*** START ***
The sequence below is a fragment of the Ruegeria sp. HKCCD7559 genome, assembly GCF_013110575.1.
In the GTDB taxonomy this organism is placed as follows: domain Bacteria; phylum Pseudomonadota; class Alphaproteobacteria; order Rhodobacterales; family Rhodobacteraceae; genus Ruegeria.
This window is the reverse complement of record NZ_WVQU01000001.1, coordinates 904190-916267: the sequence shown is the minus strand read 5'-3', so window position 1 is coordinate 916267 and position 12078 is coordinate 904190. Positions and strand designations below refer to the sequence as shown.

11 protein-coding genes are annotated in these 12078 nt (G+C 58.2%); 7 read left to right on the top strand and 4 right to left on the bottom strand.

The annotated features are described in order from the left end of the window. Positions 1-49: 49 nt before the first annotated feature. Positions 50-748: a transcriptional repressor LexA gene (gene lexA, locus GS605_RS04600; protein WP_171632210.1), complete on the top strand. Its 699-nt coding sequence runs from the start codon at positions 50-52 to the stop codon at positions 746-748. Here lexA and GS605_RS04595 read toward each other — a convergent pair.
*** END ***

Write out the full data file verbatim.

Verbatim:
The sequence below is a fragment of the Ruegeria sp. HKCCD7559 genome, assembly GCF_013110575.1.
In the GTDB taxonomy this organism is placed as follows: domain Bacteria; phylum Pseudomonadota; class Alphaproteobacteria; order Rhodobacterales; family Rhodobacteraceae; genus Ruegeria.
This window is the reverse complement of record NZ_WVQU01000001.1, coordinates 904190-916267: the sequence shown is the minus strand read 5'-3', so window position 1 is coordinate 916267 and position 12078 is coordinate 904190. Positions and strand designations below refer to the sequence as shown.

11 protein-coding genes are annotated in these 12078 nt (G+C 58.2%); 7 read left to right on the top strand and 4 right to left on the bottom strand.

The annotated features are described in order from the left end of the window. Positions 1-49: 49 nt before the first annotated feature. Positions 50-748: a transcriptional repressor LexA gene (gene lexA, locus GS605_RS04600; protein WP_171632210.1), complete on the top strand. Its 699-nt coding sequence runs from the start codon at positions 50-52 to the stop codon at positions 746-748. Here lexA and GS605_RS04595 read toward each other — a convergent pair.